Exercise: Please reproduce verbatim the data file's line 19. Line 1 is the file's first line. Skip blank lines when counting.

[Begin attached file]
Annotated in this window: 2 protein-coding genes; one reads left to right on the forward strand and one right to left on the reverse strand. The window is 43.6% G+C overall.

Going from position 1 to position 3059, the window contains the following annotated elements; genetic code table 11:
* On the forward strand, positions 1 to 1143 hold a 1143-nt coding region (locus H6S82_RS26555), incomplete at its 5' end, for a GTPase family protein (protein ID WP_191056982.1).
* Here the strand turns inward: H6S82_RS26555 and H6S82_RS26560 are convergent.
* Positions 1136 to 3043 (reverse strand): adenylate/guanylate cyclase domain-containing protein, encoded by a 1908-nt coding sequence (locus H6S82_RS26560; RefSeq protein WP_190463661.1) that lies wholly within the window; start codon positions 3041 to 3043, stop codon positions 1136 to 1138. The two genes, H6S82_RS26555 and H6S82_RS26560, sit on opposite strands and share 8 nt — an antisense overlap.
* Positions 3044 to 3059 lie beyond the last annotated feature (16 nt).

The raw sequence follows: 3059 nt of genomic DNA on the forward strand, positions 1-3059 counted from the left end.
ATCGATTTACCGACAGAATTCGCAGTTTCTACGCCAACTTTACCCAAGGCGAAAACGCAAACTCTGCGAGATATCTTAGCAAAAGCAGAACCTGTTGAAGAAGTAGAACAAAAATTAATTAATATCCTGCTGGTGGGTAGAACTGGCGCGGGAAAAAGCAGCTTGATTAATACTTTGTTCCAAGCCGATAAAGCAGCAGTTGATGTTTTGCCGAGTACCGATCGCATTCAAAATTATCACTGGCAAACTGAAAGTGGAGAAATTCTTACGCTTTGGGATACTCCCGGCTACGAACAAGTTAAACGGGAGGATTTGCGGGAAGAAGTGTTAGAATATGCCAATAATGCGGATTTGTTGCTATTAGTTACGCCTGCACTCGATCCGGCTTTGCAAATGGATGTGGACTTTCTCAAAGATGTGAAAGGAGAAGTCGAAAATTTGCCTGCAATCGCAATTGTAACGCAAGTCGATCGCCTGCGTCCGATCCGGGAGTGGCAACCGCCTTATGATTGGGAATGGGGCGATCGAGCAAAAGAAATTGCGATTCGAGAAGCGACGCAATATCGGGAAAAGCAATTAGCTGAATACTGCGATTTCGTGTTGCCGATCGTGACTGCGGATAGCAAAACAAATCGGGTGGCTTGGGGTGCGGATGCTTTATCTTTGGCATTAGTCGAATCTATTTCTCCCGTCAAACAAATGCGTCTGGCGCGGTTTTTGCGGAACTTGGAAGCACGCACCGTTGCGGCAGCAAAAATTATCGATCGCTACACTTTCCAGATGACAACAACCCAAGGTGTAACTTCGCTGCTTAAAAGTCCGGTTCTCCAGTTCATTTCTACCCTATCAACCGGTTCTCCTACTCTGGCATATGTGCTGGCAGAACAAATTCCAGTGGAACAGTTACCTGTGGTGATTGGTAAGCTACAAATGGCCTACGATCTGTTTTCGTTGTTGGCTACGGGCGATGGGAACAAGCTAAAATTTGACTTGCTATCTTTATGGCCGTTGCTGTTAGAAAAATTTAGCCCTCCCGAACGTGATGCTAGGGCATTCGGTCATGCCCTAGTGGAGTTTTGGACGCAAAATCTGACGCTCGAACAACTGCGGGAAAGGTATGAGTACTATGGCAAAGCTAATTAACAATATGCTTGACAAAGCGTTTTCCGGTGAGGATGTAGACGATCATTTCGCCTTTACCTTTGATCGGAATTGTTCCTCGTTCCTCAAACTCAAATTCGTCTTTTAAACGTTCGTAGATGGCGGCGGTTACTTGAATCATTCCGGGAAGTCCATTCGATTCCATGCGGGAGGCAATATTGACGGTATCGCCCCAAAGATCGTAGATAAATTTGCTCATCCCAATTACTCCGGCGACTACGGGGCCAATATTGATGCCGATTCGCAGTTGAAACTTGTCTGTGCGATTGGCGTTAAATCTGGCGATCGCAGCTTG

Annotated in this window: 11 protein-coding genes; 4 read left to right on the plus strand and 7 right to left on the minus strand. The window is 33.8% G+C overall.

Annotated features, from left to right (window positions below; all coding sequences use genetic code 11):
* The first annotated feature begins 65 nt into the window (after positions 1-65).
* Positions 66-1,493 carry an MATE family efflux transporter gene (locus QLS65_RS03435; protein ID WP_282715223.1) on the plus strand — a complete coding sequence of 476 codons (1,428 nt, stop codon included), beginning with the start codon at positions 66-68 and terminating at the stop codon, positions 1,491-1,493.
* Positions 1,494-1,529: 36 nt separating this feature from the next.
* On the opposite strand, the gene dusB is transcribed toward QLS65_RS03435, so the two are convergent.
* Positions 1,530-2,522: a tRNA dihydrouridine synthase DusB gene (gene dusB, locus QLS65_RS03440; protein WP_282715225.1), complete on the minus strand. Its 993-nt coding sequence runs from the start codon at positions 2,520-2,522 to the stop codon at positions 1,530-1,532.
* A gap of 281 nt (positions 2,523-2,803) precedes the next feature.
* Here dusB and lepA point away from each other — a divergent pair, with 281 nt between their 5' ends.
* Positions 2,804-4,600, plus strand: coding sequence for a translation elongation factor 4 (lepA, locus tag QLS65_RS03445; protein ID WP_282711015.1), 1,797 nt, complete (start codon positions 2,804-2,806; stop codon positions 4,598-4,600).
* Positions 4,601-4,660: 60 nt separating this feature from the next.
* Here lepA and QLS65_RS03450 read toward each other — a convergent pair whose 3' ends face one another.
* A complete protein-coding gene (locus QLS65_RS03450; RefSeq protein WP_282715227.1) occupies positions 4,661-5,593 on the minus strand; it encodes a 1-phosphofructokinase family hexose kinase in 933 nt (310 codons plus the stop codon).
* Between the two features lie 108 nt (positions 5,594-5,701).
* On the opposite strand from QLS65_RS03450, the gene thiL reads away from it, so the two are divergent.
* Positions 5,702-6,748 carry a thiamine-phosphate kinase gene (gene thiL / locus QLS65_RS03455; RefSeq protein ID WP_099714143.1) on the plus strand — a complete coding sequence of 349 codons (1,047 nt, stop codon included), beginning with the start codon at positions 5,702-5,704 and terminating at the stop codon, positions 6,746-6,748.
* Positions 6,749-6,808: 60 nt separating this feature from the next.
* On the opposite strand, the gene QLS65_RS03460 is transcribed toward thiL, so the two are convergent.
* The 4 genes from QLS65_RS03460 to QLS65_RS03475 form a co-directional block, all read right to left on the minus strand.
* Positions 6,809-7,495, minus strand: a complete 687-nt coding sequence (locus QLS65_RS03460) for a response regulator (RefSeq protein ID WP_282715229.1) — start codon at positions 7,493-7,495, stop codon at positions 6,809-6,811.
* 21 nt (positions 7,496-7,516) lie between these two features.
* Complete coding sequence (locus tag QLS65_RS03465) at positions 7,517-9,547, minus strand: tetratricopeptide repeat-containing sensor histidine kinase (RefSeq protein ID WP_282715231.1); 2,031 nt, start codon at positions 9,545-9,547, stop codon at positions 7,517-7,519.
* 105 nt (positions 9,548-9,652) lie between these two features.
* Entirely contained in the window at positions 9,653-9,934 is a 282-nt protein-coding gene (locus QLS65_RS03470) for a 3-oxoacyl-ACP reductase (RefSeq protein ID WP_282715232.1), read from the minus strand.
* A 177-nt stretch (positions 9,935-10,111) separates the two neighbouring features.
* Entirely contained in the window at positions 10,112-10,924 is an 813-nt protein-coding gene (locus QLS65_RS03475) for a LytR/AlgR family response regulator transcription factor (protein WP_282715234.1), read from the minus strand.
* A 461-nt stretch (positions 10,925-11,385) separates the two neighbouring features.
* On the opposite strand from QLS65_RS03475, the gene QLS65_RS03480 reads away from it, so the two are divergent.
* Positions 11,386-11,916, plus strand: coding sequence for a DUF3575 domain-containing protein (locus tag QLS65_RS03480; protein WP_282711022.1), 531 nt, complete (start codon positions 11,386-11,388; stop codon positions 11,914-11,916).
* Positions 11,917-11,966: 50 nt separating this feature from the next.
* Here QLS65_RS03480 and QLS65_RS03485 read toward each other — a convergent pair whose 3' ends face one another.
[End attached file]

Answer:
* Positions 4,601-4,660: 60 nt separating this feature from the next.